4. In the Body
It may be a bit too sci-fi for some to fathom, but IoT is also going to be inside the body. In 2008, a company called Proteus Digital Health was awarded a U.S. patent for a pill, which you can swallow, that contains a tiny sensor that connects to this global network of devices.
"Pills that can be controlled by your phone? That's exciting to me on so many levels," says Hughes.
"Think about the possibility of being able to control the delivery of a cancer drug based on vitals, body chemistry, environmental conditions, etc. Companies in this space will need to do exactly what other healthcare device companies do. Establish trust and credibility in their brand. Without this, the cool factor doesn't matter."
5. For the Body
Wearables won't be limited to watches and wristbands, Internet-connected clothing is coming as well and by 2020, 14 percent of consumers expect to purchase some IoT connected clothing.
"Connected clothes are going to be fun. I believe digital marketers should figure out a way to reinvent the band t-shirt. How can you create something so cool that people will want to wear it, while being identified with your brand? Since fashion turns so quickly, the chance to play around with it shouldn't be passed up."
6. On the Road
"Cars have been the most consistently evolving machines we use. Since it is now a connected micro-environment on wheels, there are several opportunities to open the car up," says Hughes.
Gartner predicts that one in five vehicles on the road will have some form of wireless connection by 2020.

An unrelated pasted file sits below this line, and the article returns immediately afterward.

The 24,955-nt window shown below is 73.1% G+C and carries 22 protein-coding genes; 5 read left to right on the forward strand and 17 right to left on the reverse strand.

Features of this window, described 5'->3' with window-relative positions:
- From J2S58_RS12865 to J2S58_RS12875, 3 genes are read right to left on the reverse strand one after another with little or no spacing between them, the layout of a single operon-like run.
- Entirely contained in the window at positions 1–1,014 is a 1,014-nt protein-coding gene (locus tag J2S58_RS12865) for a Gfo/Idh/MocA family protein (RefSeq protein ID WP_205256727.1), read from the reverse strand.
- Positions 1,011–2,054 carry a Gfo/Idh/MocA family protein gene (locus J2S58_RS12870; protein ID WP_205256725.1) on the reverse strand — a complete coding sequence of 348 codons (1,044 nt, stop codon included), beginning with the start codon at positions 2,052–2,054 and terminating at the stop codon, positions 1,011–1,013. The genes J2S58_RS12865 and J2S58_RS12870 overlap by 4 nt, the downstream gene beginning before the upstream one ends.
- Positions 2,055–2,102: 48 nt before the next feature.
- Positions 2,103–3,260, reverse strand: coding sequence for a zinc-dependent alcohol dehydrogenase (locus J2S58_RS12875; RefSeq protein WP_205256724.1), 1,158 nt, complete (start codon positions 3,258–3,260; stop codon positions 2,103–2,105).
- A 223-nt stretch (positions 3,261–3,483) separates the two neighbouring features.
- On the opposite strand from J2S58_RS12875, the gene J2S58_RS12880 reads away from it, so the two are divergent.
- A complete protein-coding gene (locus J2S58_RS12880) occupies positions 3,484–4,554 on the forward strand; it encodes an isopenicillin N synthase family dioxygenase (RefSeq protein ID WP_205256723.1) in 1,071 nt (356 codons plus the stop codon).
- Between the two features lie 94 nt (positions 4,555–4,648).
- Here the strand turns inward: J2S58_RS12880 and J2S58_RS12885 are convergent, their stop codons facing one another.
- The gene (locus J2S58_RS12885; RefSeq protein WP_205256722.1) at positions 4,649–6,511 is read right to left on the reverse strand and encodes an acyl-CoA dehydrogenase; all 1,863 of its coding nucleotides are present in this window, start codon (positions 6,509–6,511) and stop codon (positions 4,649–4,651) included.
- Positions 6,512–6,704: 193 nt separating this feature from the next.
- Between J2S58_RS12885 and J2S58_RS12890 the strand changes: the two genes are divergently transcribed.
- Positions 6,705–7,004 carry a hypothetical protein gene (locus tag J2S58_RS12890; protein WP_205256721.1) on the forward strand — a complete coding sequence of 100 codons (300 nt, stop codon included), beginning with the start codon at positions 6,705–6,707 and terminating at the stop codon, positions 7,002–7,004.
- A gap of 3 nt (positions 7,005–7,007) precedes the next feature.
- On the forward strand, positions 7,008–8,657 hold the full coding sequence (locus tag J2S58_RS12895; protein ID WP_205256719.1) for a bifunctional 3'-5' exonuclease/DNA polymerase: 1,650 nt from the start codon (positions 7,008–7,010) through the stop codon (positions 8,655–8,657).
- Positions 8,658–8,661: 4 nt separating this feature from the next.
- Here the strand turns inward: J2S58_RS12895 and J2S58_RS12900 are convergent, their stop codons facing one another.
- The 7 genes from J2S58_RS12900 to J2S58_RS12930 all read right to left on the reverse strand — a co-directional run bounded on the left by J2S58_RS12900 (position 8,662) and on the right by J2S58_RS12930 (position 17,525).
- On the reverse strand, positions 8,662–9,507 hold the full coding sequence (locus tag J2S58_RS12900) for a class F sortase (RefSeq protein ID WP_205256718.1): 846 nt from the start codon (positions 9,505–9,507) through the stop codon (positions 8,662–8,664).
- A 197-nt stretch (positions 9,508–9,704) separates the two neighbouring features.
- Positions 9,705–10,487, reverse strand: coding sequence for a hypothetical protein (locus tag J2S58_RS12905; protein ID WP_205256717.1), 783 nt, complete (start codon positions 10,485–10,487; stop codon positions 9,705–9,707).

Look at the rideshare service SPLT.io, which considers itself part of IoT. Companies are figuring out how to use a service like this to make their employees commute easier.
"Smart marketers will seize even simple things like this and make it part of the brand message."
7. Across the Globe
According to a report released by GSMA, 27 percent of all global machine-to-machine (M2M) connections are in China, while all of Europe has 29 percent, and the U.S. has 19 percent.
"Even though some countries monitor Internet traffic and others have restrictive privacy policies, data doesn't have borders. Marketers are going to have to learn what they can't do versus what they can dream up."
"This can create challenges for marketers because there can be new restrictions in Europe at any time or overnight policy changes in China. Marketers are going to need to be nimble to reset their expectations while playing in the digital space internationally."
8. Early Stages
This new industry is just beginning to form and it's been said only 0.06% of things that can be connected to the Internet actually are, which leaves 10 billion things out of the 1.5 trillion that exist across the world.
"Make no doubt about it. This is going to be big," says Hughes. "It's not the 3D television or QR code flavor of the year. Marketers who get on board now thinking about how to leverage data, and engage their consumers, are going to win."
Hughes goes on to explain that it's up to marketers to guide the discussion about what the right points of entry are for their business, and the right time to employ specific strategies and tactics.
"Marketers should run ideation workshops in their companies to get inputs, filter down lists of opportunities, and then draft the best roadmap for the IoT intersection with their business. Make decisions based on what the perfect dream state is and work back from there. Don't start by limiting what the marketing play will be with IoT."